6. In combination with an electronic control circuit for controlling a brushed or brushless multi-phase electric motor having a plurality of phase windings, the control circuit comprising an electric power supply having supply and ground voltage terminals, a master clock signal, a mode of operation signal and a transistor network having a pair of switching transistors for each phase of the motor, an electronic motor driver circuit comprising:
a serial peripheral interface for interfacing said motor driver circuit with a host microprocessor;
a programmable clock generator which receives the master clock signal and a set of digital program commands from the host microprocessor, whereby said clock generator manipulates the master clock signal according to the host microprocessor digital commands so as to produce a prescaled clock signal:
means for generating transistor gate drive signals to sequentially drive the gates of the switching transistors to a conducting state, whereby the phases of the motor are sequentially connected between the supply and ground voltage terminals so as to cause the motor to move in a desired manner; and
a fault detection circuit comprising;
means for comparing the voltage drop across the motor phase windings with at least one reference voltage, said comparing means producing at least one output for indicating if any of the motor phase winding voltage drops falls outside of a predetermined operating range;
fault detecting means for receiving said comparing means output and said transistor gate drive signals, said fault detecting means generating a fault indication signal upon detecting the existence of a fault condition;
gate control means for receiving said transistor gate drive signals and the mode of operation signal, said gate control means generating a fault detection initiating signal;
counting means for receiving said prescaled clock signal, counting the pulses of said clock signal, and generating an output representing the number of clock pulses counted: and
a logic state machine means for receiving said fault detection initiating signal, said counting means output, and said fault indication signal, said state machine means providing multiple-state fault detection operation, whereby said state machine means is initialized to a first state, upon the existence of a fault condition after a predetermined first number of clock pulses said state machine transitioning to a second state and resetting said counting means, upon the continued existence of the fault condition after a predetermined second number of clock pulses said state machine transitioning to a third state and generating fault condition output, said state machine means then transitioning to and remaining in a fourth state until being reset to said first state by the control circuit.
7. The motor control circuit of claim 6, wherein the frequency of said prescaled clock signal and said first and second number of clock pulses define first and second time delay periods, said first and second time delay periods being selected according to the particular load characteristics associated with the motor, the host microprocessor digital commands defining the frequency of said prescaled clock signal and being downloaded to the motor driver circuit to set said first and second time delay periods.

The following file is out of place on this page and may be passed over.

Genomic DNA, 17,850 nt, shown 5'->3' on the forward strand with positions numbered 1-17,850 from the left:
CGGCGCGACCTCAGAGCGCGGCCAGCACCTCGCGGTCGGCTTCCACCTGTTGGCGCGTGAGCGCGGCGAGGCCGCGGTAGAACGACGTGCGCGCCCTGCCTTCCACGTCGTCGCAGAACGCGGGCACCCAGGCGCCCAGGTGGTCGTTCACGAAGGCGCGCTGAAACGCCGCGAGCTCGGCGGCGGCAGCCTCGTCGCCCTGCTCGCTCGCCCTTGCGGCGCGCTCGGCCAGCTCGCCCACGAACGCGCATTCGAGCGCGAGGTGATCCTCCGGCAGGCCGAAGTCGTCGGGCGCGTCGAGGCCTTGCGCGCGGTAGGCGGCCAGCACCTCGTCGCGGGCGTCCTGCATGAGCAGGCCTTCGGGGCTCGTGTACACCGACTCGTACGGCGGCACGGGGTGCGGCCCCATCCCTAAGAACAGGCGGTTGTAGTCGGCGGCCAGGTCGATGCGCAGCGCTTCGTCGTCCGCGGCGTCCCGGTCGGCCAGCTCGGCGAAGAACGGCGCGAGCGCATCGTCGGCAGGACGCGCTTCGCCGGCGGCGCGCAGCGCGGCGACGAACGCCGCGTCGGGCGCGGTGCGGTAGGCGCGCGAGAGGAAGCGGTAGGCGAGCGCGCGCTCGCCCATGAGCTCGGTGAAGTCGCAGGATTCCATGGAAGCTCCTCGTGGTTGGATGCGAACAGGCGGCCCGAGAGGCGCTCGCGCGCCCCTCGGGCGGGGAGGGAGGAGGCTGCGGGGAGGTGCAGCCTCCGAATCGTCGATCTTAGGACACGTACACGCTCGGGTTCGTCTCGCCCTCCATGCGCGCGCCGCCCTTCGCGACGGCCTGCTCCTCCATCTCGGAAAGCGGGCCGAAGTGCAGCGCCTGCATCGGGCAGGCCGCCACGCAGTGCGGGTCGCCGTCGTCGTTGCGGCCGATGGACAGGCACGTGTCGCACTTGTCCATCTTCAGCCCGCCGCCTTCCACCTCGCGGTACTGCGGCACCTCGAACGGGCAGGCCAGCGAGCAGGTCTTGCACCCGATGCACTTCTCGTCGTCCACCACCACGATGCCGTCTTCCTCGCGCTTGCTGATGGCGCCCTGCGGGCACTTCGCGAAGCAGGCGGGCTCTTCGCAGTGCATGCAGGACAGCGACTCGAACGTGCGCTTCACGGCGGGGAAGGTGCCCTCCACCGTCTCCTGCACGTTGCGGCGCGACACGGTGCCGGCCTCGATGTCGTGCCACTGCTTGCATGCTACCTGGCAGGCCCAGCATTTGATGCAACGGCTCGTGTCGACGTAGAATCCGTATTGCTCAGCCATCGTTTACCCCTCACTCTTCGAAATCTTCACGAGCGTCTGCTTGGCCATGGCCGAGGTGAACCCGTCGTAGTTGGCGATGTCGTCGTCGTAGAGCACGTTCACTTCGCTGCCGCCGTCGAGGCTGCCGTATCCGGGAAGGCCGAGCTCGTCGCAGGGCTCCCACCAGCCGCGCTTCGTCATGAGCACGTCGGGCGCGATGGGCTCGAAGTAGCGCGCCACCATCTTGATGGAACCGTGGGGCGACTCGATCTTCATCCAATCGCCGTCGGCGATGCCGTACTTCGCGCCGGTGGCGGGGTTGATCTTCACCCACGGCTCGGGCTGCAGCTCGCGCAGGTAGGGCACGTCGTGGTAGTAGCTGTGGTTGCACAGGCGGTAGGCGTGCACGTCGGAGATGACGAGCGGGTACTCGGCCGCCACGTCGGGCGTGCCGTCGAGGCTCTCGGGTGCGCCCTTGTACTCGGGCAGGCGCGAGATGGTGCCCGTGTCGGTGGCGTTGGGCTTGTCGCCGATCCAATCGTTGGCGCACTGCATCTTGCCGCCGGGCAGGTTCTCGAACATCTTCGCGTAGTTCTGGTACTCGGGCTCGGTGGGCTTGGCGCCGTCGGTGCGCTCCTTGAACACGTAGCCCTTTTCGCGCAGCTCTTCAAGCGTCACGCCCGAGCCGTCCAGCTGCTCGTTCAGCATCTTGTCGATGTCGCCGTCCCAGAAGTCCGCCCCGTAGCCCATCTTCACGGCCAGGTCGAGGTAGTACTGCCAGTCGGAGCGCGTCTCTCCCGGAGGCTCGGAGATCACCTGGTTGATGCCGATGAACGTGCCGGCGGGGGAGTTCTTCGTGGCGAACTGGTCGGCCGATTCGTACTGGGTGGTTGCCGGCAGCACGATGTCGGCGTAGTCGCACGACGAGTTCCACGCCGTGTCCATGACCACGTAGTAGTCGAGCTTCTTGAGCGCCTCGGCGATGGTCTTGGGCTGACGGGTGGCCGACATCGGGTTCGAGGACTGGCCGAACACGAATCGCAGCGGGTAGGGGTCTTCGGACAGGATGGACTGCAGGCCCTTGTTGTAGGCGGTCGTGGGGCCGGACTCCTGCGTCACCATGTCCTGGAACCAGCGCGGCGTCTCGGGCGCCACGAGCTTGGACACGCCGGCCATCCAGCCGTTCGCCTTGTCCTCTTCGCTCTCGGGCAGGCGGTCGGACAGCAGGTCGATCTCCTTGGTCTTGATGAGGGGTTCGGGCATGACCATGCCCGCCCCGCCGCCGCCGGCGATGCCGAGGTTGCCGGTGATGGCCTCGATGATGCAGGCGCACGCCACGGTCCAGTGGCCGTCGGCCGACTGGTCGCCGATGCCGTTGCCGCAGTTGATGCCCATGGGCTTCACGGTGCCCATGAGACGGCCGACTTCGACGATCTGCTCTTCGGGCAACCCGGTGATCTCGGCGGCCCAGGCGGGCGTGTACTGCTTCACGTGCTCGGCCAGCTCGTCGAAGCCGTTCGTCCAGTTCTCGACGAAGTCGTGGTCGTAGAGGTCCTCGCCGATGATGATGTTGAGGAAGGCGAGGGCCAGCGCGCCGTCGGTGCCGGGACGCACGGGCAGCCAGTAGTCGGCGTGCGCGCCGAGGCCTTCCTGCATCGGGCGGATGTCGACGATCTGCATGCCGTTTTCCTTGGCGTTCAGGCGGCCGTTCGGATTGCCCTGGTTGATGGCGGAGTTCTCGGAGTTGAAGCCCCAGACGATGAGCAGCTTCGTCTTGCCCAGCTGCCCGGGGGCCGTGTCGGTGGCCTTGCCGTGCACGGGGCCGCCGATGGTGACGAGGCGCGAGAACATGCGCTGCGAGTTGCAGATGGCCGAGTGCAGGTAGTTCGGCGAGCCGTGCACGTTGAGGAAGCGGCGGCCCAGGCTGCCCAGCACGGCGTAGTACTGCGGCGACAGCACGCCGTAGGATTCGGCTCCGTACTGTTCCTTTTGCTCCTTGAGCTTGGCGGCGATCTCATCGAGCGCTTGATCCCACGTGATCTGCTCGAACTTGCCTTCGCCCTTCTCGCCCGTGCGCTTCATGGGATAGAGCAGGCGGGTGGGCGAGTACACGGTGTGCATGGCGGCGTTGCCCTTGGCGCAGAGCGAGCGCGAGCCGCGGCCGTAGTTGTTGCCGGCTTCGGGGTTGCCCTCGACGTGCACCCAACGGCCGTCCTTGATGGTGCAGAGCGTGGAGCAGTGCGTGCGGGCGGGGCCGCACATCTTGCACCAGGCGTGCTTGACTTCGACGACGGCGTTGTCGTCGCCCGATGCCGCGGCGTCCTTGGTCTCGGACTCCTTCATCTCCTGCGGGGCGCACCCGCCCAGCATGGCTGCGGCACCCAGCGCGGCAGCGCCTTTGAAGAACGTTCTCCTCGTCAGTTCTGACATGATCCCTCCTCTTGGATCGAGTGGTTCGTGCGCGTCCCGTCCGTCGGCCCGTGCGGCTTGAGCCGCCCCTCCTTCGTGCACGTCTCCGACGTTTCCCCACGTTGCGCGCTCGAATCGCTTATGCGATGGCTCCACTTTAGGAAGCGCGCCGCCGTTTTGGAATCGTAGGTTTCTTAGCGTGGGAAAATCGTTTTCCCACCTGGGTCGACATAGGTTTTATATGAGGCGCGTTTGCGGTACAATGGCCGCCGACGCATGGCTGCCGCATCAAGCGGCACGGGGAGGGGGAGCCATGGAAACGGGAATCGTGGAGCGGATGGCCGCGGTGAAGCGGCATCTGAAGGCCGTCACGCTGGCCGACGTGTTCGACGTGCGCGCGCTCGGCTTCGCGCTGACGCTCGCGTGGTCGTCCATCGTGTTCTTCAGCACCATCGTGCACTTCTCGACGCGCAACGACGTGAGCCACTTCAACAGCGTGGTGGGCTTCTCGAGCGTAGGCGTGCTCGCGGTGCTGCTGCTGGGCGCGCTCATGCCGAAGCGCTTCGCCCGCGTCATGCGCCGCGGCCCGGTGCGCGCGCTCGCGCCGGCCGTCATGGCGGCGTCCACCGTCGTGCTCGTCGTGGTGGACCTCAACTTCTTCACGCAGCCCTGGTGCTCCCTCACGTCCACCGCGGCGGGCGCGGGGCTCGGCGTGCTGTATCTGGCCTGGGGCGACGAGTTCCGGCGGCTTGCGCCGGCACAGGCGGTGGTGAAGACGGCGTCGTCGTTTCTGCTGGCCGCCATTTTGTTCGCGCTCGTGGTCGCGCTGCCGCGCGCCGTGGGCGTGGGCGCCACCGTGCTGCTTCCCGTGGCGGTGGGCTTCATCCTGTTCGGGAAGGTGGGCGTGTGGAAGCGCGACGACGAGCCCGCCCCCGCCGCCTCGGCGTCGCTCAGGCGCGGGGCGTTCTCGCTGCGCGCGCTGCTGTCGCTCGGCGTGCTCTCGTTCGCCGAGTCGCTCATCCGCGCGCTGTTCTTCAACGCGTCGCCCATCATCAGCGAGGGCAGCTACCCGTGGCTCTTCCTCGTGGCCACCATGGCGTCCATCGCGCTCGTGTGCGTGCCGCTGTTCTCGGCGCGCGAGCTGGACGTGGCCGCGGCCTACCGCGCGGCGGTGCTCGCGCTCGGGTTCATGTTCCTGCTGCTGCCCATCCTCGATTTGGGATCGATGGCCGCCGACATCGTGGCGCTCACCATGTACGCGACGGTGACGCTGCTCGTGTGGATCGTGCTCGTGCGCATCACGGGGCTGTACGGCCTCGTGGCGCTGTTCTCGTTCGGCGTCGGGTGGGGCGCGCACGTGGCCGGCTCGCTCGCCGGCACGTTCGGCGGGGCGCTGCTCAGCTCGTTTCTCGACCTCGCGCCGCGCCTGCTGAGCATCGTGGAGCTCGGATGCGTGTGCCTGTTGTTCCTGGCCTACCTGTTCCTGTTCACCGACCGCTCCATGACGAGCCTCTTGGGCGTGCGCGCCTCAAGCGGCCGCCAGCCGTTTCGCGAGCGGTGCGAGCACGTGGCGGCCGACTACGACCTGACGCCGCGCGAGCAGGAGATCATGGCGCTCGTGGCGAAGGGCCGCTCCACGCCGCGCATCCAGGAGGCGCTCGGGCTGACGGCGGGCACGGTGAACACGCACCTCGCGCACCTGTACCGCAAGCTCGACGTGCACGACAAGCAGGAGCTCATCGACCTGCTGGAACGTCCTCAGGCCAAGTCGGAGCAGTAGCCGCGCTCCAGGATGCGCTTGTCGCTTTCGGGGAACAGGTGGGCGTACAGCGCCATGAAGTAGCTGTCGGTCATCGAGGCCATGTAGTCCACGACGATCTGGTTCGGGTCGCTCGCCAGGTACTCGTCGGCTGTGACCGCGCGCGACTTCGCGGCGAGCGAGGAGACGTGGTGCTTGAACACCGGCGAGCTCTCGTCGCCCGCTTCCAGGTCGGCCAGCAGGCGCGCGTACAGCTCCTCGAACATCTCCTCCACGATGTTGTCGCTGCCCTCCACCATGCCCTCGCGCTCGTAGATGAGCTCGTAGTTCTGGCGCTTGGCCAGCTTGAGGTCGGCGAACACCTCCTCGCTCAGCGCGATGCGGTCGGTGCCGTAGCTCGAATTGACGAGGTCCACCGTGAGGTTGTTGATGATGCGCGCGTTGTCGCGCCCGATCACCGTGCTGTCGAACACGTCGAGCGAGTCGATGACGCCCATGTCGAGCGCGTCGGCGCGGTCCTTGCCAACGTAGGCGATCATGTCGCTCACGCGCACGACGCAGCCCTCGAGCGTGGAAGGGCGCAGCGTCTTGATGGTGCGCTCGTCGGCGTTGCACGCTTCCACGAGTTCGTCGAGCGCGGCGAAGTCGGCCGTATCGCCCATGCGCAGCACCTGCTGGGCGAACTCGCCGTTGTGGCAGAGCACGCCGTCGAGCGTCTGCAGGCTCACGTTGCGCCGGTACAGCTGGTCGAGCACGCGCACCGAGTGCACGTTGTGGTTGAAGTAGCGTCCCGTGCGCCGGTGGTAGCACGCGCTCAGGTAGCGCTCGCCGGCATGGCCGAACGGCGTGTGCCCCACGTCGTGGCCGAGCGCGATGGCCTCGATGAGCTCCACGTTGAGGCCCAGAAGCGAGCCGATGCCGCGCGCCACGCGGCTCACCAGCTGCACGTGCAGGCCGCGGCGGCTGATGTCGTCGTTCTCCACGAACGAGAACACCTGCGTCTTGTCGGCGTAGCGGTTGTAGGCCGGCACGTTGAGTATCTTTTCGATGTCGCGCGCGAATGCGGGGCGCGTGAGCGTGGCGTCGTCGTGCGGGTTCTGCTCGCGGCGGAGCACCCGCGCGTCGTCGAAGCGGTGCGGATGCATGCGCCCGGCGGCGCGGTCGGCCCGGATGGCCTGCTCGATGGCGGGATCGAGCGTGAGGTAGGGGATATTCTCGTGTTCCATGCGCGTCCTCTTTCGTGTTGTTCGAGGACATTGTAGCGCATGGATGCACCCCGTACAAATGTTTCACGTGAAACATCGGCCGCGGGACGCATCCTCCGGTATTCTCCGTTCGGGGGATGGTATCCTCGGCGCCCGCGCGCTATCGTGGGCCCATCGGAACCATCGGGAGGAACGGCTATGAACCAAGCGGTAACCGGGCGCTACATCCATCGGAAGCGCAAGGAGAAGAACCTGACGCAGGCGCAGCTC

8. The motor control circuit of claim 6, wherein said fault condition comprises a group of fault conditions in which a first set of faults indicates a fault condition with the motor in an on mode, and a second set of faults indicates a fault condition with the motor in an off mode, said first and second sets of faults comprising the following types of faults: short to ground, short to battery, shorted load, and open load, said fault indication signal indicating the type of fault condition which exists and the mode in which the motor is operating.
9. A method of detecting fault conditions in a brushed or brushless, multi-phase electric motor having phase windings, and operatively connected with an electronic motor control circuit, the method comprising the steps of:
downloading instructions from an external source to the motor control circuit, which includes setting a predetermined time delay, the duration of the time delay determined according to the characteristics of the motor and selected to mask fault indications caused by transients;
generating a fault detection signal to initiate fault detection; and
waiting until the predetermined time delay has elapsed after generating the fault detection signal and then measuring the voltage drops across the phase windings of the motor and comparing the measured phase voltage drops with at least one reference voltage to detect the existence of a fault condition.
10. The fault detection method of claim 9 wherein the motor control circuit generates a motor drive signal which transitions between a plurality of states to selectively supply power to the phase windings, and the step of generating a fault detection signal comprises generating a fault detection signal when the motor drive signal transitions to a new state.
11. The fault detection method of claim 9 further comprising the step of:
terminating or preventing motor operation upon detecting the existence of a fault condition.
12. The fault detection method of claim 9, further comprising the step of:
waiting until the predetermined time delay has elapsed after detecting a fault condition and then measuring the voltage drops across the phase windings of the motor for a second time and comparing the second measured phase voltage drops with at least one reference voltage to verify the existence of a fault condition.
13. The fault detection method of claim 12 further comprising the step of:
terminating or preventing motor operation upon verifying the existence of a fault condition from the second measurement of the voltage drops.
Description
BACKGROUND OF THE INVENTION